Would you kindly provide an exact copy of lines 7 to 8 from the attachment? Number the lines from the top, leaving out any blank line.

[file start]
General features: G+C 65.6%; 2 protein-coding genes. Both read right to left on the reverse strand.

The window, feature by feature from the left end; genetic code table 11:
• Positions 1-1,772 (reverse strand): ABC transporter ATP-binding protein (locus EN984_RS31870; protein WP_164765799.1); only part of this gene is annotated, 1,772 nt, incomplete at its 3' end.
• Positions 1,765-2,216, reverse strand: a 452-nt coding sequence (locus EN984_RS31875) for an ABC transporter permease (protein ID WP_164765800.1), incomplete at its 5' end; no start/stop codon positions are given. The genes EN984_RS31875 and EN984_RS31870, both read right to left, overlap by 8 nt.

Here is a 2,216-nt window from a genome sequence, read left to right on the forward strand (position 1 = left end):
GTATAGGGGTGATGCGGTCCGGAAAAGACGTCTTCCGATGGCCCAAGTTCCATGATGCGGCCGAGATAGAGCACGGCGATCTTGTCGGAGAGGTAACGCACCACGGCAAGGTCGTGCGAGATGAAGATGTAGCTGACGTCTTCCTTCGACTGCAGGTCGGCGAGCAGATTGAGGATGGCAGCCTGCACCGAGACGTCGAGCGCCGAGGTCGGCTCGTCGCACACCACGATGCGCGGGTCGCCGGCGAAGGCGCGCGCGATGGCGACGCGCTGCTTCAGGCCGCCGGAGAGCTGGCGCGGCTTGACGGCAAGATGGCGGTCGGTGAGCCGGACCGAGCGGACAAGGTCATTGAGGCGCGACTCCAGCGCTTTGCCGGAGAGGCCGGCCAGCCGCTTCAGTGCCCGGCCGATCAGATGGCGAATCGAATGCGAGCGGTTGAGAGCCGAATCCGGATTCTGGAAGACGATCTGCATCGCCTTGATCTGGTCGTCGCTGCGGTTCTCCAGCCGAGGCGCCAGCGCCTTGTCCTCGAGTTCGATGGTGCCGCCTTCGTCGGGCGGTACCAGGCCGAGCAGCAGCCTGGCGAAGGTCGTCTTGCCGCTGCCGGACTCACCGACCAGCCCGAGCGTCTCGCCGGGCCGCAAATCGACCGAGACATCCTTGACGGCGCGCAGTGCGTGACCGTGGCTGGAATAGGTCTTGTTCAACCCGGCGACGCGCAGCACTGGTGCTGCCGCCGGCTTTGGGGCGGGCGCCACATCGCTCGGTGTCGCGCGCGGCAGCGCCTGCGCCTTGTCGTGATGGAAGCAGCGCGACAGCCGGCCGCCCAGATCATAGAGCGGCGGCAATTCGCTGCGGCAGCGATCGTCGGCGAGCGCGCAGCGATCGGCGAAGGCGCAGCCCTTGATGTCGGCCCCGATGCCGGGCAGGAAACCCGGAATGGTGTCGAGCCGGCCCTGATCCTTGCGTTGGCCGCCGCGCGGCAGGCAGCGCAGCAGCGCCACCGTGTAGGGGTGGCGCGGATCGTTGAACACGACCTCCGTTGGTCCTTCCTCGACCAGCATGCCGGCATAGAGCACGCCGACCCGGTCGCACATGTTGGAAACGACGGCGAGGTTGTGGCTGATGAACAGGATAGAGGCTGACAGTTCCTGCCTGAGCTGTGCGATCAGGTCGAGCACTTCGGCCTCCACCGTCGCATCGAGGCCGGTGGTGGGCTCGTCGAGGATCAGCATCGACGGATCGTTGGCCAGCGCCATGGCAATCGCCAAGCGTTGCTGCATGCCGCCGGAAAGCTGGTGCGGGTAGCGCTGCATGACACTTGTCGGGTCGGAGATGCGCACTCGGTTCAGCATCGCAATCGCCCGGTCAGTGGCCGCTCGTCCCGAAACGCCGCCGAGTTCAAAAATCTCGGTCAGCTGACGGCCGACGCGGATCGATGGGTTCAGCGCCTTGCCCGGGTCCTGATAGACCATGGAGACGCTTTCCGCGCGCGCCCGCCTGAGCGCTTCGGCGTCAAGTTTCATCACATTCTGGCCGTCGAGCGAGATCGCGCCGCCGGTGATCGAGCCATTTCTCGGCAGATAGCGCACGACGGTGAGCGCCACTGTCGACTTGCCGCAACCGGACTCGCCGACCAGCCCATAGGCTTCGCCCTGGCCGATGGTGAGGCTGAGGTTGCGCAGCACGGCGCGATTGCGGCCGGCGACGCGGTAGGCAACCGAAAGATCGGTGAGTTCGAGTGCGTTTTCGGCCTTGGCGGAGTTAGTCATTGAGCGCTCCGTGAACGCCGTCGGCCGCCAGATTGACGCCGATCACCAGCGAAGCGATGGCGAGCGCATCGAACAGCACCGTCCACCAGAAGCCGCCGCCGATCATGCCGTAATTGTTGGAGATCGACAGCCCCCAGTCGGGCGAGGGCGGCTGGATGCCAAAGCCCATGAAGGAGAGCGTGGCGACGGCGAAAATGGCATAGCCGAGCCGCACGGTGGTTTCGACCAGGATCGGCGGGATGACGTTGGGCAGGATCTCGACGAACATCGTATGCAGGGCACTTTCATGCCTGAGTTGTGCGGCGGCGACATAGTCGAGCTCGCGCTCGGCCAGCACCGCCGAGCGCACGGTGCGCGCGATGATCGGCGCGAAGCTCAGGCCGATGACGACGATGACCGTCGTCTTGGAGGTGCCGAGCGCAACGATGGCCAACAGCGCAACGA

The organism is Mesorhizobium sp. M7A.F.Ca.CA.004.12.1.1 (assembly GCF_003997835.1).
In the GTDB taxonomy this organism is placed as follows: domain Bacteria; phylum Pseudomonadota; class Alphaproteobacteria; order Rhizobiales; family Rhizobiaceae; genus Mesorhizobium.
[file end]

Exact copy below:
The organism is Mesorhizobium sp. M7A.F.Ca.CA.004.12.1.1 (assembly GCF_003997835.1).
In the GTDB taxonomy this organism is placed as follows: domain Bacteria; phylum Pseudomonadota; class Alphaproteobacteria; order Rhizobiales; family Rhizobiaceae; genus Mesorhizobium.